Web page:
San Diego-based Zogenix has closed a $51 million equity financing to fund the planned January 2010 launch of its needle-free system for delivering a drug for serious headaches, according to the company. The commercialization dollars from the Series B round of preferred stock will fill a funding void the firm faced when it cancelled its $86.3 million initial public offering in August 2008.
The company has collected $36 million of the $51 million round, and its board of directors can opt to secure the remaining $15 million between December 2009 and February 2010, according to the company. Previous Zogenix investors Clarus Ventures and Domain Associates led the round. Other backers in the round include Abingworth Management, Oxford Finance Corporation, Scale Venture Partners, and Thomas, McNerney & Partners. This financing is good news for the company’s well known co-founder and chairman, Cam Garner, who has also co-founded other specialty pharmaceutical firms such as Evoke Pharma, Verus Pharmaceuticals, and Cadence Pharmaceuticals.
Zogenix says it now has the financial firepower to sell its first product, a needle-free sumatriptan injection, which the firm plans to market as Sumavel DosePro. Sumatriptan, which is a generic drug for migraines and other extremely painful headaches, is marketed by London-based drug giant GlaxoSmithKline as Imitrex. Glaxo reported $242 million in 2007 sales of sumatriptan, according to Zogenix. Zogenix’s delivery system releases a quick increase in pressure to penetrate the skin and then injects liquid medicines—without needles. The firm plans to build a commercial organization of 105 people to drive adoption of the product, which will be marketed in collaboration with Astellas Pharma US. The FDA approved the firm’s sumatriptan-delivery product this July.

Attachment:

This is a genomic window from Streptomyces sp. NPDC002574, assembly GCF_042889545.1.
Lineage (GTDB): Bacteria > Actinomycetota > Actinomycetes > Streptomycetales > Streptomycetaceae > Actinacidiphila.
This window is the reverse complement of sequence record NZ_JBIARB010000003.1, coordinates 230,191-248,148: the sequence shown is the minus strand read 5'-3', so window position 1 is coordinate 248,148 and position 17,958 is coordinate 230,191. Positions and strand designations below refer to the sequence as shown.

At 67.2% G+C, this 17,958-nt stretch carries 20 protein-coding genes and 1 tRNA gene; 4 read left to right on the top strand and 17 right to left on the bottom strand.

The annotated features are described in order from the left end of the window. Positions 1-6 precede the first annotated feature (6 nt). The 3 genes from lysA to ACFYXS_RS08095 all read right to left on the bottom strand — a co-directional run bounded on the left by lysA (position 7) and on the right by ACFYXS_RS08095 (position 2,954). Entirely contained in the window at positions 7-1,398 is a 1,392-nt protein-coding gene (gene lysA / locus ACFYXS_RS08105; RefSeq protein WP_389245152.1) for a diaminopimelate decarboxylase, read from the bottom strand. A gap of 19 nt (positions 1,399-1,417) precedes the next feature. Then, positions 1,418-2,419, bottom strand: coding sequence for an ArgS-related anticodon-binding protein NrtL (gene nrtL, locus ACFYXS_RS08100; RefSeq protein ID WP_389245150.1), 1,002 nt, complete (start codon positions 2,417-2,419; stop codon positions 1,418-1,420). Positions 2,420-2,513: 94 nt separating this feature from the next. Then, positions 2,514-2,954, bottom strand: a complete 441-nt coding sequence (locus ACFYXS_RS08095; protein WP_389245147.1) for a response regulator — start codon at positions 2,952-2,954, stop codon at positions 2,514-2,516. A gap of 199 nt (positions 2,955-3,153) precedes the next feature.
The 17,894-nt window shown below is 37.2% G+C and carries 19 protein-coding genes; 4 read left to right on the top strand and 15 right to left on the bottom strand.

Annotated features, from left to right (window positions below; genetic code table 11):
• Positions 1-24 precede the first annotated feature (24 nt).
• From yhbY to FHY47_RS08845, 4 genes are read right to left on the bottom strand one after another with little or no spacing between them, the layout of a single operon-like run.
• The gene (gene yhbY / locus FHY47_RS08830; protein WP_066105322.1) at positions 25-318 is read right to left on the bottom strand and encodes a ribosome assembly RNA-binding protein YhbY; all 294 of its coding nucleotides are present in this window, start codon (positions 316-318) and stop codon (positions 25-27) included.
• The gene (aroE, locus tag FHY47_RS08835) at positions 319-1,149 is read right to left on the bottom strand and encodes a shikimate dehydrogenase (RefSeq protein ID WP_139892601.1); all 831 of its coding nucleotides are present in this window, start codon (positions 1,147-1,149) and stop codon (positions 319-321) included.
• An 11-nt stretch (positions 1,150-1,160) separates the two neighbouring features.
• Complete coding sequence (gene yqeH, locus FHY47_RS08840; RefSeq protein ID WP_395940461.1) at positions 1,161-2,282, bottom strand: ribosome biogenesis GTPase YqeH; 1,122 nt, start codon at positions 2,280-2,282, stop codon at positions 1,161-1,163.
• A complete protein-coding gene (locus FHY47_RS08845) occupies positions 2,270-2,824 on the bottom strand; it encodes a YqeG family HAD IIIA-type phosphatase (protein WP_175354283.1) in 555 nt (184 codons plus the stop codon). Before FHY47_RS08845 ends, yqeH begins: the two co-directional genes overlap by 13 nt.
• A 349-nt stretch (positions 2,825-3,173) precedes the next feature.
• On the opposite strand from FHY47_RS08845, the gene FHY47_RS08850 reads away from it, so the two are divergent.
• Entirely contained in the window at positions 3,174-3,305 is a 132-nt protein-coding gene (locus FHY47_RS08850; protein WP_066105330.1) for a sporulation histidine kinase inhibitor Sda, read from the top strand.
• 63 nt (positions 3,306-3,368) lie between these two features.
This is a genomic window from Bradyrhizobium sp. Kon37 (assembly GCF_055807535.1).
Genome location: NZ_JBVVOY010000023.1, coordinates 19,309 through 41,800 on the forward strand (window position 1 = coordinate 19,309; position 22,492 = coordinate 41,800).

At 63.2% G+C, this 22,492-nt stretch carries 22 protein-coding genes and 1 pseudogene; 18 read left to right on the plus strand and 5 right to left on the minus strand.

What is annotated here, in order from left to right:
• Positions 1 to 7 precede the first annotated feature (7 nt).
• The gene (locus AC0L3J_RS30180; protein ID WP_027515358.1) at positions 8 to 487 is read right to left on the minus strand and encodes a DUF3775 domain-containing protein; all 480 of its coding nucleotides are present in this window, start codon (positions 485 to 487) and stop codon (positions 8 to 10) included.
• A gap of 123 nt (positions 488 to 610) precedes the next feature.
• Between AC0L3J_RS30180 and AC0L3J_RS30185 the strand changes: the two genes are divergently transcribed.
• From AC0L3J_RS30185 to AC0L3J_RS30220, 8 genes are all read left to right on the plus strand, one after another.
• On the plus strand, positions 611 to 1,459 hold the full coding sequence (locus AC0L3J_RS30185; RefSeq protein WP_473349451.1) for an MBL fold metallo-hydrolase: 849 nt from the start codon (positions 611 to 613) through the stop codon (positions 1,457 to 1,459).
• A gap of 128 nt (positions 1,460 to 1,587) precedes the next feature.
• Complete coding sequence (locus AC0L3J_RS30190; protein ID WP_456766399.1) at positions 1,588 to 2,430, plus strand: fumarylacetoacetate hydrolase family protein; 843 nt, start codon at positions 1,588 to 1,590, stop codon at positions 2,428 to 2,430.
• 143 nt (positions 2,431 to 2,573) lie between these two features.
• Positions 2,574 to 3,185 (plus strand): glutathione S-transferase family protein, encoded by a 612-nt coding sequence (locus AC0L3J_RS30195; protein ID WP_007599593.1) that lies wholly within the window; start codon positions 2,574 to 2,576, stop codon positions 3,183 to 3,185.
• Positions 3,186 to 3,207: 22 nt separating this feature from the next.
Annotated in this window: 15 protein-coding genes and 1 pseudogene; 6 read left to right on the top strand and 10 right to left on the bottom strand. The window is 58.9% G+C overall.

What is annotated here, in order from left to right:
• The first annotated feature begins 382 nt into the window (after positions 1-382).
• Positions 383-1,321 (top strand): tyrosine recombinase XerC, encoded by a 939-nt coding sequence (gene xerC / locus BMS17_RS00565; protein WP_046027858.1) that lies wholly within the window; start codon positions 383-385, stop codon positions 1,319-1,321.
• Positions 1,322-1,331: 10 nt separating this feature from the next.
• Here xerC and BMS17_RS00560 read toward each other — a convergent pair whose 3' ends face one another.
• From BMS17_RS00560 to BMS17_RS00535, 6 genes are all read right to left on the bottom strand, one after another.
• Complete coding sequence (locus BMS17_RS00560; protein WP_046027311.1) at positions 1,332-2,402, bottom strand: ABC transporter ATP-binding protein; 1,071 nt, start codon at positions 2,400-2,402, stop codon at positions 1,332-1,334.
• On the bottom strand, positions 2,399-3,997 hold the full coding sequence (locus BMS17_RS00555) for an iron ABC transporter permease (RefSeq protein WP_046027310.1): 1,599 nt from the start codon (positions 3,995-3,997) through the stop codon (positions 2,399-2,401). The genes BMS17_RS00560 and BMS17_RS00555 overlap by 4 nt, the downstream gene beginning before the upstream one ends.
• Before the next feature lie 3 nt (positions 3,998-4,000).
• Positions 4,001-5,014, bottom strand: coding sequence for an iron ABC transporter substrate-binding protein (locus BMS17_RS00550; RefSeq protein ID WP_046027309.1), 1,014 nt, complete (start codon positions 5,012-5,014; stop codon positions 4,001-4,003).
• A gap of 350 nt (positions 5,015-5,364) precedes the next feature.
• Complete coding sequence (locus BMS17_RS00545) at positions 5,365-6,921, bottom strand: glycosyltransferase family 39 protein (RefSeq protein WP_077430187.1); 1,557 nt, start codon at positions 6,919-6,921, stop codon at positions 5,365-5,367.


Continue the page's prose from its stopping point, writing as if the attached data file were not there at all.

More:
“Despite the challenging economic and capital markets environment, the strong support from our entire group of venture capital investors validates our accomplishments,” said Roger Hawley, CEO of Zogenix, in a statement. “The Series B funding will now allow us to bring this unique product to migraine sufferers and establish our US commercial organization.”
There are more than 29.5 million American who suffer from migraines, most of them women, according to the National Headache Foundation. The painful headaches can last for several days and cause people to vomit and limit their movements to avoid increased pain.